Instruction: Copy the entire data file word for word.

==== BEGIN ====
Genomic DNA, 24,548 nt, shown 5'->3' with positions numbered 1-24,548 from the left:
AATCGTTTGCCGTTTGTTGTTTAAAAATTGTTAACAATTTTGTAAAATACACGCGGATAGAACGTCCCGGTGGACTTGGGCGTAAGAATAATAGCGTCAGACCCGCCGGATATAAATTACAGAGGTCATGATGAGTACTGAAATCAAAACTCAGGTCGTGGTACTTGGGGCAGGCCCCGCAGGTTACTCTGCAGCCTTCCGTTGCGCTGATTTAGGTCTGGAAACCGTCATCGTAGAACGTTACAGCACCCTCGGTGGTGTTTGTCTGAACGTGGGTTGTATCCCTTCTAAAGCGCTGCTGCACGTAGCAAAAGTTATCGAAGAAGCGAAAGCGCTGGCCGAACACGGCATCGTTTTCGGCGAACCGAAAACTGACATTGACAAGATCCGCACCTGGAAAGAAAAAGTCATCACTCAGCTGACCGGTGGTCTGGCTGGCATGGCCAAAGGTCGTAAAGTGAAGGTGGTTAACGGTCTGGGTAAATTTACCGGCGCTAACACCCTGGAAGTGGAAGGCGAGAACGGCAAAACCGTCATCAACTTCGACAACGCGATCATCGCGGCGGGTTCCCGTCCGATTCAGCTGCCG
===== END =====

Genomic DNA, 24,548 nt, shown 5'->3' with positions numbered 1-24,548 from the left:
AATCGTTTGCCGTTTGTTGTTTAAAAATTGTTAACAATTTTGTAAAATACACGCGGATAGAACGTCCCGGTGGACTTGGGCGTAAGAATAATAGCGTCAGACCCGCCGGATATAAATTACAGAGGTCATGATGAGTACTGAAATCAAAACTCAGGTCGTGGTACTTGGGGCAGGCCCCGCAGGTTACTCTGCAGCCTTCCGTTGCGCTGATTTAGGTCTGGAAACCGTCATCGTAGAACGTTACAGCACCCTCGGTGGTGTTTGTCTGAACGTGGGTTGTATCCCTTCTAAAGCGCTGCTGCACGTAGCAAAAGTTATCGAAGAAGCGAAAGCGCTGGCCGAACACGGCATCGTTTTCGGCGAACCGAAAACTGACATTGACAAGATCCGCACCTGGAAAGAAAAAGTCATCACTCAGCTGACCGGTGGTCTGGCTGGCATGGCCAAAGGTCGTAAAGTGAAGGTGGTTAACGGTCTGGGTAAATTTACCGGCGCTAACACCCTGGAAGTGGAAGGCGAGAACGGCAAAACCGTCATCAACTTCGACAACGCGATCATCGCGGCGGGTTCCCGTCCGATTCAGCTGCCG